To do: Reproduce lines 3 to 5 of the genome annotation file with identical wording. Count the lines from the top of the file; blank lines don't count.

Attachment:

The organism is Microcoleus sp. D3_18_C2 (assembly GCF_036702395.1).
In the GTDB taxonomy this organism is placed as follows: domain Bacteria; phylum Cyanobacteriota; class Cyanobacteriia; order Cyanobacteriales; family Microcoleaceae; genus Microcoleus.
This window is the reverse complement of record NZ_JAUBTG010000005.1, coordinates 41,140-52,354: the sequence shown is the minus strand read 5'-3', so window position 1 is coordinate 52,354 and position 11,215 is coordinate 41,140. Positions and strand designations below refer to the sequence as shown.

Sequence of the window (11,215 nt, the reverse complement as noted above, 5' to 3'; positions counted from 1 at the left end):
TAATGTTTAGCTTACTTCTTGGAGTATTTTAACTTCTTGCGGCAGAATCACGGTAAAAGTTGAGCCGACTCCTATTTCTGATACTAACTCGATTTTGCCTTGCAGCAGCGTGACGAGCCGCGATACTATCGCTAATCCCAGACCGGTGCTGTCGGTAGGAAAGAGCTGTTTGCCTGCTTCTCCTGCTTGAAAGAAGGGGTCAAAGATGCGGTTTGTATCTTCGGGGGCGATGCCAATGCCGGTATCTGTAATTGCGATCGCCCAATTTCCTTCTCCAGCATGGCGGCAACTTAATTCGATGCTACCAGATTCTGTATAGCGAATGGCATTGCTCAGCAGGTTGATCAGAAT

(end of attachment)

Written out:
This window is the reverse complement of record NZ_JAUBTG010000005.1, coordinates 41,140-52,354: the sequence shown is the minus strand read 5'-3', so window position 1 is coordinate 52,354 and position 11,215 is coordinate 41,140. Positions and strand designations below refer to the sequence as shown.

Sequence of the window (11,215 nt, the reverse complement as noted above, 5' to 3'; positions counted from 1 at the left end):
TAATGTTTAGCTTACTTCTTGGAGTATTTTAACTTCTTGCGGCAGAATCACGGTAAAAGTTGAGCCGACTCCTATTTCTGATACTAACTCGATTTTGCCTTGCAGCAGCGTGACGAGCCGCGATACTATCGCTAATCCCAGACCGGTGCTGTCGGTAGGAAAGAGCTGTTTGCCTGCTTCTCCTGCTTGAAAGAAGGGGTCAAAGATGCGGTTTGTATCTTCGGGGGCGATGCCAATGCCGGTATCTGTAATTGCGATCGCCCAATTTCCTTCTCCAGCATGGCGGCAACTTAATTCGATGCTACCAGATTCTGTATAGCGAATGGCATTGCTCAGCAGGTTGATCAGAAT